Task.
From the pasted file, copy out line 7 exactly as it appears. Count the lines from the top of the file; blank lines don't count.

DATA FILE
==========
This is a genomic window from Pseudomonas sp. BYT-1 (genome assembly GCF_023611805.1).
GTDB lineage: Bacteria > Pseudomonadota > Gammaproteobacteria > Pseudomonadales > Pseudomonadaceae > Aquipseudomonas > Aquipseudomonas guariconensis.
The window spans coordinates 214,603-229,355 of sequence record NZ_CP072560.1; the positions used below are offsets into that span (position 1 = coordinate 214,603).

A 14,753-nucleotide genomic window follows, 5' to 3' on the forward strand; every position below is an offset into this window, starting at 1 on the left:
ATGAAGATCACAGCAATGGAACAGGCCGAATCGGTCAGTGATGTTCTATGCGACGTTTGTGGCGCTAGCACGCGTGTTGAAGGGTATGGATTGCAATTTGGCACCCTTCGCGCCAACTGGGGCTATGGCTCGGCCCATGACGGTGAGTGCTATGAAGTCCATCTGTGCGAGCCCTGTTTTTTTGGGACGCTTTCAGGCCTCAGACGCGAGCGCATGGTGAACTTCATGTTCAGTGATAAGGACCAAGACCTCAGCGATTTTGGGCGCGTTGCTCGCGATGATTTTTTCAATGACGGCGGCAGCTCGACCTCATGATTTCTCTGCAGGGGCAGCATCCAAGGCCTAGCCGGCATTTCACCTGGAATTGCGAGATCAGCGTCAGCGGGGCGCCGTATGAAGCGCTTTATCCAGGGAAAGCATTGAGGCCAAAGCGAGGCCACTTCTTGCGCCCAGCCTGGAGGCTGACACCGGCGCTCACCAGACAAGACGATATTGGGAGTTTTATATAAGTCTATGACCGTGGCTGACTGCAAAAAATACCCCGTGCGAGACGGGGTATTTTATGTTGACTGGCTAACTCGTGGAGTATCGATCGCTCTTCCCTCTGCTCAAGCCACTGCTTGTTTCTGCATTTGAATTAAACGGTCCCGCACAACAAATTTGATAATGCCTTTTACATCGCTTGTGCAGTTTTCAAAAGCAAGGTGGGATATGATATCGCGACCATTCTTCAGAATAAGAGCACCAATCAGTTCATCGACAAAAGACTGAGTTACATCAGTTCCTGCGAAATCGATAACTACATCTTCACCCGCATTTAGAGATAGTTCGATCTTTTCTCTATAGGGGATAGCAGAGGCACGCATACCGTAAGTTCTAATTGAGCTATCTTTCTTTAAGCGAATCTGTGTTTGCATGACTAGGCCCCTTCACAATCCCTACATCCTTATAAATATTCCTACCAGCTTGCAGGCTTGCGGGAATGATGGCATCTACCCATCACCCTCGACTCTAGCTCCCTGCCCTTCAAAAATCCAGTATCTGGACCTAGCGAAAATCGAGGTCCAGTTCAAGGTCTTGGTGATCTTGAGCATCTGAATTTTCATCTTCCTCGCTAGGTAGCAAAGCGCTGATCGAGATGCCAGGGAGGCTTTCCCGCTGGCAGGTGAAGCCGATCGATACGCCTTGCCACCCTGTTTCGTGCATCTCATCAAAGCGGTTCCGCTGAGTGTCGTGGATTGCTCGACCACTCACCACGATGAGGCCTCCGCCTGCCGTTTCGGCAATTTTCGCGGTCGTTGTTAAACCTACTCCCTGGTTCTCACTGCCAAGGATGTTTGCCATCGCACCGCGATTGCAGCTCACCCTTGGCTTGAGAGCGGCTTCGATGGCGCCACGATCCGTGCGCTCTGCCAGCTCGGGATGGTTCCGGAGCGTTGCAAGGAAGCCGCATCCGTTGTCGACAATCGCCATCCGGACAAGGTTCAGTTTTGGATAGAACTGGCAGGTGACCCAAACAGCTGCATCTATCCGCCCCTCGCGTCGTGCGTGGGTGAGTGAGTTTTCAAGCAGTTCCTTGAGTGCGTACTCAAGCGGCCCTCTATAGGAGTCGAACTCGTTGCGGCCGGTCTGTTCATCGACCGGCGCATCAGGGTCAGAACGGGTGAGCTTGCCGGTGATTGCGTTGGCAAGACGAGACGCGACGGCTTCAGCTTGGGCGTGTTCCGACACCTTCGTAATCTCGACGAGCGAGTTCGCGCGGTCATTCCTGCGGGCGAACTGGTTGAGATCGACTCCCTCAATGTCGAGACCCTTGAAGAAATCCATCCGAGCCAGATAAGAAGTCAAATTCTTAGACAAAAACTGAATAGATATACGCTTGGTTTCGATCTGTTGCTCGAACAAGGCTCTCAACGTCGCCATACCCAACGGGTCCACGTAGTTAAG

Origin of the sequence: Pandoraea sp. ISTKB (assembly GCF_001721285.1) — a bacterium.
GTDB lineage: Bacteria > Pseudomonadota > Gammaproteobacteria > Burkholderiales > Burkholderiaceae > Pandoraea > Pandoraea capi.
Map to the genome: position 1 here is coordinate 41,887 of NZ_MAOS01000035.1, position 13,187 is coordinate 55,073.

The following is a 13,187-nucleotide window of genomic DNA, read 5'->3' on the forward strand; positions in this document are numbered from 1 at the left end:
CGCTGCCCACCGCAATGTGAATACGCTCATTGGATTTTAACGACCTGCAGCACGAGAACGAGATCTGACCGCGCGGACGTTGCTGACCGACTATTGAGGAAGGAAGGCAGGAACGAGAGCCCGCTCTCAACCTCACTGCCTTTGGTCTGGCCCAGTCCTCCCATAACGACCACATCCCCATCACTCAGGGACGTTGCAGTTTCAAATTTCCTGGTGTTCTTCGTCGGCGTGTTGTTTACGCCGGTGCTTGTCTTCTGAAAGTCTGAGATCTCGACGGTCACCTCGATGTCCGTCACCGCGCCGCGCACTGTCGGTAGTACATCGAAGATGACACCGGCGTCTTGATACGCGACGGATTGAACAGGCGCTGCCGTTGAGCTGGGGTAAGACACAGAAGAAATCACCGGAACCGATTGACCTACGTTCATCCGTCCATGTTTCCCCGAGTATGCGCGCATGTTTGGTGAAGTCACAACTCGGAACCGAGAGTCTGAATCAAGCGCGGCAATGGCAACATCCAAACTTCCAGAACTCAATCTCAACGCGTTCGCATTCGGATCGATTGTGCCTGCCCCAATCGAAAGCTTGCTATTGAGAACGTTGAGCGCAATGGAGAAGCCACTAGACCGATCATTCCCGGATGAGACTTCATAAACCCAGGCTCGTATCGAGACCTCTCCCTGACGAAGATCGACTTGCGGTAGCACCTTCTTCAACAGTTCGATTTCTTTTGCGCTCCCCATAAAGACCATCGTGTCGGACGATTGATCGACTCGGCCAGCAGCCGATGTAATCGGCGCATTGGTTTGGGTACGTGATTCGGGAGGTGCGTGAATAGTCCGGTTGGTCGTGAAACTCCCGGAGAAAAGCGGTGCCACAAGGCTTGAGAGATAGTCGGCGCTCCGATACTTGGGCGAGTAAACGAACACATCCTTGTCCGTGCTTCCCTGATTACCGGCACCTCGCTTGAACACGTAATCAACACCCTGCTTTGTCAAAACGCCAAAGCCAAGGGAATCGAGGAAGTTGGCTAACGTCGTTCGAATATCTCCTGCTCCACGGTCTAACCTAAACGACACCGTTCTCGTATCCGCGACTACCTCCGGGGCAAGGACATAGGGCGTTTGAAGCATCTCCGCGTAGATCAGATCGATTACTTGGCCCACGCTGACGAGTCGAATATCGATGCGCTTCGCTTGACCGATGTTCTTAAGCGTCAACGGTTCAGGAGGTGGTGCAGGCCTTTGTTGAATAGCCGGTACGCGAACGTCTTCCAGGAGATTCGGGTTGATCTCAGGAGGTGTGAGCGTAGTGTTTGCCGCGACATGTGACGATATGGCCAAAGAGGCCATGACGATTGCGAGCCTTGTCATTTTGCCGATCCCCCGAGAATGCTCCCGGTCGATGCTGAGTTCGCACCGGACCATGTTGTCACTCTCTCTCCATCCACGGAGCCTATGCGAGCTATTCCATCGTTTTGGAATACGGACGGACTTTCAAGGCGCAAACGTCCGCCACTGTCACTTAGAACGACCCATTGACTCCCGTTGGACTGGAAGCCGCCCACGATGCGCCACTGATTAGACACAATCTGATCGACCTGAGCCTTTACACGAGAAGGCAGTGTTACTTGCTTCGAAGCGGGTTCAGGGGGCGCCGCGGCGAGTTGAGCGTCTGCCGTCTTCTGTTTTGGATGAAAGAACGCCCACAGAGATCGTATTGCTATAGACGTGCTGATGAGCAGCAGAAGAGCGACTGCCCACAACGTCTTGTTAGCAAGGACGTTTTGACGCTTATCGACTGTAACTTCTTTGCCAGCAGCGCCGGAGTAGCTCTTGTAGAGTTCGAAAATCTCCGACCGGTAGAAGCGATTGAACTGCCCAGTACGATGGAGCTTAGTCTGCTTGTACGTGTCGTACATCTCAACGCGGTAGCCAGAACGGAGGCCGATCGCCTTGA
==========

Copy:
GTDB lineage: Bacteria > Pseudomonadota > Gammaproteobacteria > Burkholderiales > Burkholderiaceae > Pandoraea > Pandoraea capi.